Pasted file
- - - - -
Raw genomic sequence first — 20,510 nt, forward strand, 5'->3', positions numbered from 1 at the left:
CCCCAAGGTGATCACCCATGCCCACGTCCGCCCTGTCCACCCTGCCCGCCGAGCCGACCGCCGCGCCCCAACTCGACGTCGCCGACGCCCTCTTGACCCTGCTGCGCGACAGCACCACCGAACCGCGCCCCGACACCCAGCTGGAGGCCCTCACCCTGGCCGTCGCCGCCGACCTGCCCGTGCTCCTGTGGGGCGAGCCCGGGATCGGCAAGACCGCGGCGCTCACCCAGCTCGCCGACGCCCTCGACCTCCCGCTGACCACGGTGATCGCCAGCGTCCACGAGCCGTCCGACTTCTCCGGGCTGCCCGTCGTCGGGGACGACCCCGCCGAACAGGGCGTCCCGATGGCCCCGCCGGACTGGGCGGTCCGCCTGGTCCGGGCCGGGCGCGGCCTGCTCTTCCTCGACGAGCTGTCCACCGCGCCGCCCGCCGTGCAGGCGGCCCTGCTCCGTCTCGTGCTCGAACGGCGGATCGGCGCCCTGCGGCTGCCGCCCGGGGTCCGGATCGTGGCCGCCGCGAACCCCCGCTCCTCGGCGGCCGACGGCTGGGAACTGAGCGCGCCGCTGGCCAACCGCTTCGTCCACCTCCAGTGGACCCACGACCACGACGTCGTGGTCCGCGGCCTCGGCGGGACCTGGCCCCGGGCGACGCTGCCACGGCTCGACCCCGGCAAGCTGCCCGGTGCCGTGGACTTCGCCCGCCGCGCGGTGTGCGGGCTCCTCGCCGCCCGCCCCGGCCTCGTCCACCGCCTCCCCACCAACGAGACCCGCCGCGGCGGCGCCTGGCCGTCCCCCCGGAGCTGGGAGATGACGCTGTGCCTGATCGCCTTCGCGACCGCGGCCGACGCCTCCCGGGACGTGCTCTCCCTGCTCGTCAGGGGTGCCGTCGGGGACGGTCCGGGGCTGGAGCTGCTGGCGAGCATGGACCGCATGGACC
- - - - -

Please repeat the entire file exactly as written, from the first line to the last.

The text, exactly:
Raw genomic sequence first — 20,510 nt, forward strand, 5'->3', positions numbered from 1 at the left:
CCCCAAGGTGATCACCCATGCCCACGTCCGCCCTGTCCACCCTGCCCGCCGAGCCGACCGCCGCGCCCCAACTCGACGTCGCCGACGCCCTCTTGACCCTGCTGCGCGACAGCACCACCGAACCGCGCCCCGACACCCAGCTGGAGGCCCTCACCCTGGCCGTCGCCGCCGACCTGCCCGTGCTCCTGTGGGGCGAGCCCGGGATCGGCAAGACCGCGGCGCTCACCCAGCTCGCCGACGCCCTCGACCTCCCGCTGACCACGGTGATCGCCAGCGTCCACGAGCCGTCCGACTTCTCCGGGCTGCCCGTCGTCGGGGACGACCCCGCCGAACAGGGCGTCCCGATGGCCCCGCCGGACTGGGCGGTCCGCCTGGTCCGGGCCGGGCGCGGCCTGCTCTTCCTCGACGAGCTGTCCACCGCGCCGCCCGCCGTGCAGGCGGCCCTGCTCCGTCTCGTGCTCGAACGGCGGATCGGCGCCCTGCGGCTGCCGCCCGGGGTCCGGATCGTGGCCGCCGCGAACCCCCGCTCCTCGGCGGCCGACGGCTGGGAACTGAGCGCGCCGCTGGCCAACCGCTTCGTCCACCTCCAGTGGACCCACGACCACGACGTCGTGGTCCGCGGCCTCGGCGGGACCTGGCCCCGGGCGACGCTGCCACGGCTCGACCCCGGCAAGCTGCCCGGTGCCGTGGACTTCGCCCGCCGCGCGGTGTGCGGGCTCCTCGCCGCCCGCCCCGGCCTCGTCCACCGCCTCCCCACCAACGAGACCCGCCGCGGCGGCGCCTGGCCGTCCCCCCGGAGCTGGGAGATGACGCTGTGCCTGATCGCCTTCGCGACCGCGGCCGACGCCTCCCGGGACGTGCTCTCCCTGCTCGTCAGGGGTGCCGTCGGGGACGGTCCGGGGCTGGAGCTGCTGGCGAGCATGGACCGCATGGACC